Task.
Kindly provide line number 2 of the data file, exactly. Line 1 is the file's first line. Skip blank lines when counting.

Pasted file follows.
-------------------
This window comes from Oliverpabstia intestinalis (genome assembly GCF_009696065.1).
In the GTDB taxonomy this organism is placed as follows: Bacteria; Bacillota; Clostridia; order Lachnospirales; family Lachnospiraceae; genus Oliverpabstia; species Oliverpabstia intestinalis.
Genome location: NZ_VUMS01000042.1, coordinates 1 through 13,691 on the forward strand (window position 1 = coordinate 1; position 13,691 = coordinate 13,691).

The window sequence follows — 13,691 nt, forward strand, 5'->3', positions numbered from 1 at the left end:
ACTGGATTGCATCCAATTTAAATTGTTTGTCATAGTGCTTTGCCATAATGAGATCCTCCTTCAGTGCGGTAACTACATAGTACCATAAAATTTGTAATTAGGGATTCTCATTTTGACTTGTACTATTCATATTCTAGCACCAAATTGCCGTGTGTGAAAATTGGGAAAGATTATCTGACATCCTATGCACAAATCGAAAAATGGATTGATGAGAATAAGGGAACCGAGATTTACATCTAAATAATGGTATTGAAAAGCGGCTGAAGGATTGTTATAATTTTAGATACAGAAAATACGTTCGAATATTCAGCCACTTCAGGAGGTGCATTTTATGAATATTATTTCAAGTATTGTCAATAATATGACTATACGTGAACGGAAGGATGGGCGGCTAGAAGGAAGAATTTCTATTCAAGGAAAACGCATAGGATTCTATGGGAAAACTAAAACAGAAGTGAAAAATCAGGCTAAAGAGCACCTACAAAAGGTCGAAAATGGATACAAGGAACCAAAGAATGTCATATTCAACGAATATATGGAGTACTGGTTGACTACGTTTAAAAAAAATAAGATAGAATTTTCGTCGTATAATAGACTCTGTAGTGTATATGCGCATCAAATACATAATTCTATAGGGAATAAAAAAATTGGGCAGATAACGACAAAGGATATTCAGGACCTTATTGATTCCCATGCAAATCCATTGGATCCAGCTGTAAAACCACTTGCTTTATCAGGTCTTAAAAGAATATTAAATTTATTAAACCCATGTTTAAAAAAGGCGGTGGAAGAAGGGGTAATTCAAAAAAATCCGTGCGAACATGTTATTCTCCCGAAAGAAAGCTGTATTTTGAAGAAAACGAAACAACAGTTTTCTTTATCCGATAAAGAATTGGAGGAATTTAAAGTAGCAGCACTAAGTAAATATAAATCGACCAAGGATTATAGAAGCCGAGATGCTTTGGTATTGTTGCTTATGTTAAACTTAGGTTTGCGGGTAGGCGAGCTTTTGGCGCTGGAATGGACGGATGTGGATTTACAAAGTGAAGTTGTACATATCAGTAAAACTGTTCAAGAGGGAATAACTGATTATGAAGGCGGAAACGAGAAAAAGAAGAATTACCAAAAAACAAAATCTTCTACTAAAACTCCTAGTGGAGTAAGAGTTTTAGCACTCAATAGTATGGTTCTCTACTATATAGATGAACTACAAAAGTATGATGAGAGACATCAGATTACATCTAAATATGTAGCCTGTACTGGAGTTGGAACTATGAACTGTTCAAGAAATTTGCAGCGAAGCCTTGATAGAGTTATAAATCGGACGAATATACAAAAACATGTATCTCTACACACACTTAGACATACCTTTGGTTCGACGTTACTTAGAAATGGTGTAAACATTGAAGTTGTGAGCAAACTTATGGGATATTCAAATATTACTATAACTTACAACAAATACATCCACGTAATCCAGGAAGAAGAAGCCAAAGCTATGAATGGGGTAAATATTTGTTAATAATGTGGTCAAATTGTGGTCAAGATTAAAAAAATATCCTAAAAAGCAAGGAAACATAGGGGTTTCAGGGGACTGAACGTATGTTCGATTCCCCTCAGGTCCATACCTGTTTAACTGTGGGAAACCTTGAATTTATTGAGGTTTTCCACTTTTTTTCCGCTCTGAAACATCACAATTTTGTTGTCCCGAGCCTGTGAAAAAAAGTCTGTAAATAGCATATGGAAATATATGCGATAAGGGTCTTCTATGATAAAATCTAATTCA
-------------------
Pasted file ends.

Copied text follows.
In the GTDB taxonomy this organism is placed as follows: Bacteria; Bacillota; Clostridia; order Lachnospirales; family Lachnospiraceae; genus Oliverpabstia; species Oliverpabstia intestinalis.